Kirk Evans Blog

.NET From a Markup Perspective

The Death of AOL, and Self Preservation

Die, AOL, Die

The new plan is for MSN to become a software and services company, a model that Microsoft is definitely familiar with. Rather than running its own ISP company, MSN will work with telecomms companies to package a branded broadband service.


In my book, I provided a description of each of the properties of the System.Web.HttpBrowserCapabilities class.  The original draft explained the .AOL property “Indicates if the client machine has been infected with a virus that propogates itself in CD form.  This virus tricks the user into installing it, offering 1000 free hours of connectivity.”  The editor noted “do we really want to say this?” and took it out of the final edit.  Self-preservation…

AOL is really the portal concept moved to the client desktop.  I’d like to see MSN take this same approach, just one step further.  The concept looks just like a news aggregator:  Provide customized XSLT skins for your ISP with preconfigured “skins” on the client’s desktop.  Instead of’s layout being fixed with a couple customizable sections, make the whole thing customizable with a couple logo requirements.  Then MSN Explorer could have some semblance of utility.  Better yet, make the desktop portal integrate with Office 2003’s InfoPath, and yield the ultimate blogging tool.

Self Preservation in Blogging

I have so much I want to say, but self-preservation prevents me from saying it here. I think I’ll have to start a personal blog that requires a password for readers to read it (which I’d probably not give out due to laziness or a certain….humility?). Its not that I care who reads it, just that I care who doesn’t read it.


I typed out a rather lengthy diatribe this weekend on management practices, “How (Not) to Manage Software Practices.”  As most folks do, I drew from personal experience of pointy-haird-bosses who were promoted beyond their competency into project management.  That diatribe never made it into the blog, largely out of self-preservation and the recognition that pissing off any potential clients in a questionable economy can lead to career suicide.  I would love to mention the number of times a manager told me “we don’t have time to figure out the requirements, we have a deadline in 2 weeks”, and provide context for the manager’s other “measure once, cut twice” decisions.  But providing such context would leave little ambiguity to a happenstance reader that worked on the project, and I am not willing to risk testing the 6 degrees of separation rule.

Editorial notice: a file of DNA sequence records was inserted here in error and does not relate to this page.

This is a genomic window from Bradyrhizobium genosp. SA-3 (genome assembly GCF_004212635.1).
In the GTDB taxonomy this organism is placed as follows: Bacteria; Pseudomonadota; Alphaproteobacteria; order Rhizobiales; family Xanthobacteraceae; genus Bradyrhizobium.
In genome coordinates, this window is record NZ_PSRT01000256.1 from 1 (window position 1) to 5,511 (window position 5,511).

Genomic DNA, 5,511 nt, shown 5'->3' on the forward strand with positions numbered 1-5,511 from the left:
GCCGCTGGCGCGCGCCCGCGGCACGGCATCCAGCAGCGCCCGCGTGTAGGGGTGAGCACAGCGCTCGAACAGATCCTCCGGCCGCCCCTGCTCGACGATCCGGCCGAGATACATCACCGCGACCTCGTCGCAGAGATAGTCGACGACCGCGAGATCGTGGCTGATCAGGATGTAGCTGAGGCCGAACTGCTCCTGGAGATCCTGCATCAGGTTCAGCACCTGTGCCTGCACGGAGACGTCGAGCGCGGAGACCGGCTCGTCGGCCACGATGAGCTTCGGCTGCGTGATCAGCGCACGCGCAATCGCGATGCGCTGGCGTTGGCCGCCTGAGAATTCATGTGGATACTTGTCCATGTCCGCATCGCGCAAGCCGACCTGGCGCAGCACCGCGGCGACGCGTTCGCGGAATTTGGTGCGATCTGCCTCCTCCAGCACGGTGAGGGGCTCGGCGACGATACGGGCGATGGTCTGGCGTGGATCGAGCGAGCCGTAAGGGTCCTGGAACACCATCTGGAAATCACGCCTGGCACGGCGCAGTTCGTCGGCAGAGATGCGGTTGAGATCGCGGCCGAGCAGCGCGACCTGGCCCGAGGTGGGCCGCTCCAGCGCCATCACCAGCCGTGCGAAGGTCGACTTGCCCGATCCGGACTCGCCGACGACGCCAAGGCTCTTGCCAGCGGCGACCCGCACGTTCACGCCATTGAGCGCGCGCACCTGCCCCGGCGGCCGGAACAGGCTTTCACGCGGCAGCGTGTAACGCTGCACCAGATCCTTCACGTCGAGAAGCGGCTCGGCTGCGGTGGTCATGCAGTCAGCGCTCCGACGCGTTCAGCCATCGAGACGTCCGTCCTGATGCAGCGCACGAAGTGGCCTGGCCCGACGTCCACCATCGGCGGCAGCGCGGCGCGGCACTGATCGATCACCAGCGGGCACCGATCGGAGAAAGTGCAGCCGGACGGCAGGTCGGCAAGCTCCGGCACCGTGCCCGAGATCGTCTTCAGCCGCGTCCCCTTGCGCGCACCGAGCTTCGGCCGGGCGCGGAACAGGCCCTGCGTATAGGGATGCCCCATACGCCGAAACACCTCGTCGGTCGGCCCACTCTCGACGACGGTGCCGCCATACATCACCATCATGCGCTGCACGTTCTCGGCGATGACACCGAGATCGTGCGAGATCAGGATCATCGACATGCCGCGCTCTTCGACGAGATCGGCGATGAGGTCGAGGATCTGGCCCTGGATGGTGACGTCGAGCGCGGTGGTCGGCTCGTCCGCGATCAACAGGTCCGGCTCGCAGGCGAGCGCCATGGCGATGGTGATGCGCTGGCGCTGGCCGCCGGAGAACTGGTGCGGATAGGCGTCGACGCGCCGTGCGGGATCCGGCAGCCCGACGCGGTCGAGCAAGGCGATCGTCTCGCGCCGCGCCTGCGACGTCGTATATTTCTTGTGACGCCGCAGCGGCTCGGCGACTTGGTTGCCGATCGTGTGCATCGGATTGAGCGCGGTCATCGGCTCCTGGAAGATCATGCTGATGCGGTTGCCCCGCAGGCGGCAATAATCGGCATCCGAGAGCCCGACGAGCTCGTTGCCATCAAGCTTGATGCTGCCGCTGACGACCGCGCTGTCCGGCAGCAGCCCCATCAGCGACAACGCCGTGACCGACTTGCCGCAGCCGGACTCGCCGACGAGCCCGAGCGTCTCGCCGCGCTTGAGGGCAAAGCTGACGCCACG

I had also begun a similar work on “How (Not) to Write Software”, inspired by the Lazy Programmer’s virtues.  As before, I started to draw from experience.  I thought of considering what I have seen that was atrocious yet was delivered on time.  I wanted to offer several project post-mortems, examining the impact of the combination of shortcuts 6 months, 1 year, and 3 years down the road.  I have not given this title up, but cannot help but recognize the same issue:  be careful who you anger in the short term, as they may ask you to help rewrite that same poorly written software in the long term.  From the comic (“Storing a 3 meg recordset in an ASP Session variable per user seemed like a good idea at the time”) to the frightening (“It’s highly extensible and configurable” translating to a brick house without mortar). 

One client team-lead even insited that Microsoft transactions implementations were “too complex, and besides, I haven’t worked with them yet… I think we should just use a file to control transactions.”  I still contemplate mailing him a copy of Tim Ewald’s “Transactional COM+“, but I know the binding would never get broken on that book.  Which takes me back to the Lazy Programmer and why I vehemently disagree with the concept:  while lazy programmers may get the job done quickly and easily, they are typically responsible for core components of software that are rewritten within a very short period of time due to lack of functionality or improper handling of exception conditions.

Maybe one day I will decide to write a diatribe railing on both inept managers and lazy programmers alike, but for now, I should stick more closely to XML related topics.  Back to the XML article on why the DOM sucks for server applications…